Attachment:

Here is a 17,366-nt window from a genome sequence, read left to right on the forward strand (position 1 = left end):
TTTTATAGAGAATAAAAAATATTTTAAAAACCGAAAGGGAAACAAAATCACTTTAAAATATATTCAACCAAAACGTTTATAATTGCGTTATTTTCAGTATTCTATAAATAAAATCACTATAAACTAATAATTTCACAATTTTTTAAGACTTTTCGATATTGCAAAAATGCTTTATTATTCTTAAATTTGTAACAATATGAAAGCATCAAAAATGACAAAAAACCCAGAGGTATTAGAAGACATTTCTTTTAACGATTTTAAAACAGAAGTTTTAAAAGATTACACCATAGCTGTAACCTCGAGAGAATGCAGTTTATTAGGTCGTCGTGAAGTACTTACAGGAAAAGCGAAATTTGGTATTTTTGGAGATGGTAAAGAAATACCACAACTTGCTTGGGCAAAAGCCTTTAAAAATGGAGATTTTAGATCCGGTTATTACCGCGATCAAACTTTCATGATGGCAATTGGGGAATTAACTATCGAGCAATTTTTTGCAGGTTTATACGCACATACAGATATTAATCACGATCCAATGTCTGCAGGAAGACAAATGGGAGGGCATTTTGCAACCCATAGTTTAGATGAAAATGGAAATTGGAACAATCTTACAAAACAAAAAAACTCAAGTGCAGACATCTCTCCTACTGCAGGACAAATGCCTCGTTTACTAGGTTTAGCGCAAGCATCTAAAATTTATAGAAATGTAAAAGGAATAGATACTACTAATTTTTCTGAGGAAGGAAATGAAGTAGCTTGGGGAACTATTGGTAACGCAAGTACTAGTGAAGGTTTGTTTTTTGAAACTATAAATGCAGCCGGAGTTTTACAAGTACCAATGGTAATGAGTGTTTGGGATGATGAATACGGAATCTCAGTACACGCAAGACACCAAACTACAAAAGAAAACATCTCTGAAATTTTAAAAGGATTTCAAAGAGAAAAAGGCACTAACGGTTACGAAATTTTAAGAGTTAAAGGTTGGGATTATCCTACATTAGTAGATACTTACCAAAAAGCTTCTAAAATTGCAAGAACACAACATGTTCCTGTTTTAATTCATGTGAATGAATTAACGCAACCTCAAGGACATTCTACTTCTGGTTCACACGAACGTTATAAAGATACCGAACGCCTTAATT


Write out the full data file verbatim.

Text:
Here is a 17,366-nt window from a genome sequence, read left to right on the forward strand (position 1 = left end):
TTTTATAGAGAATAAAAAATATTTTAAAAACCGAAAGGGAAACAAAATCACTTTAAAATATATTCAACCAAAACGTTTATAATTGCGTTATTTTCAGTATTCTATAAATAAAATCACTATAAACTAATAATTTCACAATTTTTTAAGACTTTTCGATATTGCAAAAATGCTTTATTATTCTTAAATTTGTAACAATATGAAAGCATCAAAAATGACAAAAAACCCAGAGGTATTAGAAGACATTTCTTTTAACGATTTTAAAACAGAAGTTTTAAAAGATTACACCATAGCTGTAACCTCGAGAGAATGCAGTTTATTAGGTCGTCGTGAAGTACTTACAGGAAAAGCGAAATTTGGTATTTTTGGAGATGGTAAAGAAATACCACAACTTGCTTGGGCAAAAGCCTTTAAAAATGGAGATTTTAGATCCGGTTATTACCGCGATCAAACTTTCATGATGGCAATTGGGGAATTAACTATCGAGCAATTTTTTGCAGGTTTATACGCACATACAGATATTAATCACGATCCAATGTCTGCAGGAAGACAAATGGGAGGGCATTTTGCAACCCATAGTTTAGATGAAAATGGAAATTGGAACAATCTTACAAAACAAAAAAACTCAAGTGCAGACATCTCTCCTACTGCAGGACAAATGCCTCGTTTACTAGGTTTAGCGCAAGCATCTAAAATTTATAGAAATGTAAAAGGAATAGATACTACTAATTTTTCTGAGGAAGGAAATGAAGTAGCTTGGGGAACTATTGGTAACGCAAGTACTAGTGAAGGTTTGTTTTTTGAAACTATAAATGCAGCCGGAGTTTTACAAGTACCAATGGTAATGAGTGTTTGGGATGATGAATACGGAATCTCAGTACACGCAAGACACCAAACTACAAAAGAAAACATCTCTGAAATTTTAAAAGGATTTCAAAGAGAAAAAGGCACTAACGGTTACGAAATTTTAAGAGTTAAAGGTTGGGATTATCCTACATTAGTAGATACTTACCAAAAAGCTTCTAAAATTGCAAGAACACAACATGTTCCTGTTTTAATTCATGTGAATGAATTAACGCAACCTCAAGGACATTCTACTTCTGGTTCACACGAACGTTATAAAGATACCGAACGCCTTAATT